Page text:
Meet Emily Nhan '20
She describes her USF journey, her work to help make pharmaceuticals more affordable, and her goals for systemic change.
Why did you choose USF?
Originally, I chose USF due to its proximity to my family, its location in San Francisco, and the small and diverse student population. However, within my first year at USF, I quickly realized how much the university's mission aligned with my own passions and future impact goals, and was grateful that I chose USF for more reasons than I expected.
How did your USF degree prepare you for your current position?
My education in economics and psychology at USF, especially in my senior year during the pandemic, helped train me to become oriented towards the adversities of underserved communities and motivated me to commit to a career serving those groups. I currently work as a research assistant at a nonprofit called the Institute for Clinical and Economic Review (ICER), in which I use my research knowledge to contribute to research reports evaluating the clinical efficacy and the "true economic value" of specific health care drugs, which as a result, could benefit less fortunate groups by helping lower costs and barriers to access for these health care treatments.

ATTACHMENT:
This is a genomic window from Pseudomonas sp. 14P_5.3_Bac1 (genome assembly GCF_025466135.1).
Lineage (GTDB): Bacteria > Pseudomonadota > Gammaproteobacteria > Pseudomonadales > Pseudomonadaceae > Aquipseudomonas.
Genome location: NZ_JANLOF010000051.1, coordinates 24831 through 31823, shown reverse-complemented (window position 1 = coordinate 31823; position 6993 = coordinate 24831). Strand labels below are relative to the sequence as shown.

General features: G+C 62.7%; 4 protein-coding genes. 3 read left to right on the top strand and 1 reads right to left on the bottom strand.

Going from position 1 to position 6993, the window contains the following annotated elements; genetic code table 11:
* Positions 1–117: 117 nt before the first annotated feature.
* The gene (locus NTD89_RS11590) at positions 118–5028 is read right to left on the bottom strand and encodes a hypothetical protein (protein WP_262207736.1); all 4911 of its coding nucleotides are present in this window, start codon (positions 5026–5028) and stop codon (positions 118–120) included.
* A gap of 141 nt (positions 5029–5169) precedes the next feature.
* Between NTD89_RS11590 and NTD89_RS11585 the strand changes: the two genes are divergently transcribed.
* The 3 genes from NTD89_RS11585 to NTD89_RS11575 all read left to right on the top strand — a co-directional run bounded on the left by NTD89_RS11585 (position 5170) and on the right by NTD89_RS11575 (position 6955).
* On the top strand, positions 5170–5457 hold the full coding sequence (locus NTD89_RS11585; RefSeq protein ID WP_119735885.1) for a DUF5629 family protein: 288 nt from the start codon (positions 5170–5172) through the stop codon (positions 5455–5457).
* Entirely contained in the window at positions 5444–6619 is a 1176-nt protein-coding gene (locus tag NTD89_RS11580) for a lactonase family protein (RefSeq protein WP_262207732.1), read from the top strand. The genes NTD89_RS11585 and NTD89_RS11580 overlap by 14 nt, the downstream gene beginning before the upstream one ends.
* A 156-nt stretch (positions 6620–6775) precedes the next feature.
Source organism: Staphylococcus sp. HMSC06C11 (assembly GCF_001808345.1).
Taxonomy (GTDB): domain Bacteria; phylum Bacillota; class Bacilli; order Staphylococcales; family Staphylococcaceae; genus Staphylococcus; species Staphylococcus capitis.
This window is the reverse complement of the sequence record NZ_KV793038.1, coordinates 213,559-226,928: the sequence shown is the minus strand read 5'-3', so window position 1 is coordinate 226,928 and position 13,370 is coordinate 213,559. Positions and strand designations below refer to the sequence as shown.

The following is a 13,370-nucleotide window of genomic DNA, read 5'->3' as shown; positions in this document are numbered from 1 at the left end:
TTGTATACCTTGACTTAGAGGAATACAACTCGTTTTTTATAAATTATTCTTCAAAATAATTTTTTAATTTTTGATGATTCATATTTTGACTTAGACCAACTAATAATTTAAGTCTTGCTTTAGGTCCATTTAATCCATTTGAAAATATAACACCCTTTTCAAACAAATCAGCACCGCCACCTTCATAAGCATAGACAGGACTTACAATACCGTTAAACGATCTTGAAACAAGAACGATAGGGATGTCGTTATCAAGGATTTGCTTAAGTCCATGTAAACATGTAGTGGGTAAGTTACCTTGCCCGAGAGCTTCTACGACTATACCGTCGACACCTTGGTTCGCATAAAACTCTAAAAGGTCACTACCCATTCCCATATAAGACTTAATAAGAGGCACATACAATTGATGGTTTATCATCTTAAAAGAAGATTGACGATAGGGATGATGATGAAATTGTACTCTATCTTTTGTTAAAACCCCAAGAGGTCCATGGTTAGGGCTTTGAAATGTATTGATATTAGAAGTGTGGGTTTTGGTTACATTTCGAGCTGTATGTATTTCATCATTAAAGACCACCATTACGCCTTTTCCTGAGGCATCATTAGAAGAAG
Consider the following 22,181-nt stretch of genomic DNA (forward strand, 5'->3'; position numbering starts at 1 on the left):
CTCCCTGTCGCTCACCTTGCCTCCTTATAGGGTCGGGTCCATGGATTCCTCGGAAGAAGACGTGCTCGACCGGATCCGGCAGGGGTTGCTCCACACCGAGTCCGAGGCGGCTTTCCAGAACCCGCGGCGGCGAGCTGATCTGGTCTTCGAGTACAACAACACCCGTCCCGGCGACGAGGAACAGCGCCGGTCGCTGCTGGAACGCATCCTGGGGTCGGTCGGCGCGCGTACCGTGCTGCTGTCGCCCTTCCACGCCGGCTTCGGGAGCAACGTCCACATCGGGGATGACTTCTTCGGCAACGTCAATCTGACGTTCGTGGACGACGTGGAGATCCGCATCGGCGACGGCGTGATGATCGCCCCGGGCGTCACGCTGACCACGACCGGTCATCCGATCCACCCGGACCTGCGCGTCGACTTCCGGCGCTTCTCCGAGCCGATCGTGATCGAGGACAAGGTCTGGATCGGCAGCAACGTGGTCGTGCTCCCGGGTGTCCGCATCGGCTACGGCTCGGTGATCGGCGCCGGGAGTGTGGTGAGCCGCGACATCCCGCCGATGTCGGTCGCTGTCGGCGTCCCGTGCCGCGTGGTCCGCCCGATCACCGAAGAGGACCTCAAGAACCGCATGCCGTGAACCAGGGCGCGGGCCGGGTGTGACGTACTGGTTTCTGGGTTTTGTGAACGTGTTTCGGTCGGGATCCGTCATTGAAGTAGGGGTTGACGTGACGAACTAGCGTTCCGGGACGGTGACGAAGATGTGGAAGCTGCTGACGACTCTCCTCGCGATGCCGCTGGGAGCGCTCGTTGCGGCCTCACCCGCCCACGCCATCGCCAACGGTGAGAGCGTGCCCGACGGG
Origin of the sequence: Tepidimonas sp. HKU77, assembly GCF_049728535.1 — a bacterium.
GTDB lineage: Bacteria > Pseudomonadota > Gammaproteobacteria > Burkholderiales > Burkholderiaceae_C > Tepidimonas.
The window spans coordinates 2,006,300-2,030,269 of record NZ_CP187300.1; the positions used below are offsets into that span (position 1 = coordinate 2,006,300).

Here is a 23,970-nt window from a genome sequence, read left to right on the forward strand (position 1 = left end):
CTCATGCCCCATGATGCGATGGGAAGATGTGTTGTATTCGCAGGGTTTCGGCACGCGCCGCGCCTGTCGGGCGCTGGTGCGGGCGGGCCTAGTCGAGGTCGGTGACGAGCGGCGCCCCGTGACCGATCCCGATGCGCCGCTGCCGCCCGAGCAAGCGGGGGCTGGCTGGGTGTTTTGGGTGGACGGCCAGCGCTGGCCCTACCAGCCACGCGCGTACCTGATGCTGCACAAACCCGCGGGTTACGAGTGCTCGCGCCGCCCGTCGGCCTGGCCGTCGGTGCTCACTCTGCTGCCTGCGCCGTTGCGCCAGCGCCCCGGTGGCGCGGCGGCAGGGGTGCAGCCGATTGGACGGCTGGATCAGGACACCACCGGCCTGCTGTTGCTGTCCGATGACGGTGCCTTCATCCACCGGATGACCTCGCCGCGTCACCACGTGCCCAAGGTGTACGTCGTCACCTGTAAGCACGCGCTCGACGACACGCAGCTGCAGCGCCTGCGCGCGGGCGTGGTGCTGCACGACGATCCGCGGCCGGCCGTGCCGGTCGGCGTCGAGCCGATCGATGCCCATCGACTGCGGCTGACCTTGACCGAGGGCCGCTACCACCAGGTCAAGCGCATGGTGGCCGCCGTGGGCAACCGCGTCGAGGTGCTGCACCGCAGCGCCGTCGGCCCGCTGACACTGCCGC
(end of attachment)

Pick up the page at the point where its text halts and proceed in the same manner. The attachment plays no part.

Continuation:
What impact do you hope your work in this field will have?
Ideally, through my current and future research work, I hope to contribute to systemic change and advance towards a more equitable world, where more historically underrepresented communities, such as BIPOC and LGBTQ+, are able to have their needs met. In particular, I aim to reduce health disparities for these specific groups.